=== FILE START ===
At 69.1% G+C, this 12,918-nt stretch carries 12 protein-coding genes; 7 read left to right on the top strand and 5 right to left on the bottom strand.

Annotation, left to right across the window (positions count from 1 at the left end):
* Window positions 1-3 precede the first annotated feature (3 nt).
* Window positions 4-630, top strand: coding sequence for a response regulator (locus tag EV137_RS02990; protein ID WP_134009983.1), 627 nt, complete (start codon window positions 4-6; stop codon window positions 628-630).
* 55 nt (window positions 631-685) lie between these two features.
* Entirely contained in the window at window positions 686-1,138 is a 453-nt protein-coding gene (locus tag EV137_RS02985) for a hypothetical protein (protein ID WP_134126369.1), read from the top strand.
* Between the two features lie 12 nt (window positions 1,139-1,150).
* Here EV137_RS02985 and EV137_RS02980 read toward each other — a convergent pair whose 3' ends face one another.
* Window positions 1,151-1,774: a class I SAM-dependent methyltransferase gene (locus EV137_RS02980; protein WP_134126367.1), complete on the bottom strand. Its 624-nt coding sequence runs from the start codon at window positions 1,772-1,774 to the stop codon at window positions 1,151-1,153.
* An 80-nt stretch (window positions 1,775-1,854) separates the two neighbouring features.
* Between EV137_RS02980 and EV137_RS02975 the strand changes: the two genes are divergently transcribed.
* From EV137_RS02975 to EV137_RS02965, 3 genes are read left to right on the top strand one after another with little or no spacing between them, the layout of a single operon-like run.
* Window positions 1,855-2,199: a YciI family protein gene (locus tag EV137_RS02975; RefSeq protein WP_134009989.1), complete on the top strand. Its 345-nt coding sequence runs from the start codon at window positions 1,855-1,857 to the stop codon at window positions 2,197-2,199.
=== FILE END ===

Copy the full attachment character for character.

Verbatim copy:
At 69.1% G+C, this 12,918-nt stretch carries 12 protein-coding genes; 7 read left to right on the top strand and 5 right to left on the bottom strand.

Annotation, left to right across the window (positions count from 1 at the left end):
* Window positions 1-3 precede the first annotated feature (3 nt).
* Window positions 4-630, top strand: coding sequence for a response regulator (locus tag EV137_RS02990; protein ID WP_134009983.1), 627 nt, complete (start codon window positions 4-6; stop codon window positions 628-630).
* 55 nt (window positions 631-685) lie between these two features.
* Entirely contained in the window at window positions 686-1,138 is a 453-nt protein-coding gene (locus tag EV137_RS02985) for a hypothetical protein (protein ID WP_134126369.1), read from the top strand.
* Between the two features lie 12 nt (window positions 1,139-1,150).
* Here EV137_RS02985 and EV137_RS02980 read toward each other — a convergent pair whose 3' ends face one another.
* Window positions 1,151-1,774: a class I SAM-dependent methyltransferase gene (locus EV137_RS02980; protein WP_134126367.1), complete on the bottom strand. Its 624-nt coding sequence runs from the start codon at window positions 1,772-1,774 to the stop codon at window positions 1,151-1,153.
* An 80-nt stretch (window positions 1,775-1,854) separates the two neighbouring features.
* Between EV137_RS02980 and EV137_RS02975 the strand changes: the two genes are divergently transcribed.
* From EV137_RS02975 to EV137_RS02965, 3 genes are read left to right on the top strand one after another with little or no spacing between them, the layout of a single operon-like run.
* Window positions 1,855-2,199: a YciI family protein gene (locus tag EV137_RS02975; RefSeq protein WP_134009989.1), complete on the top strand. Its 345-nt coding sequence runs from the start codon at window positions 1,855-1,857 to the stop codon at window positions 2,197-2,199.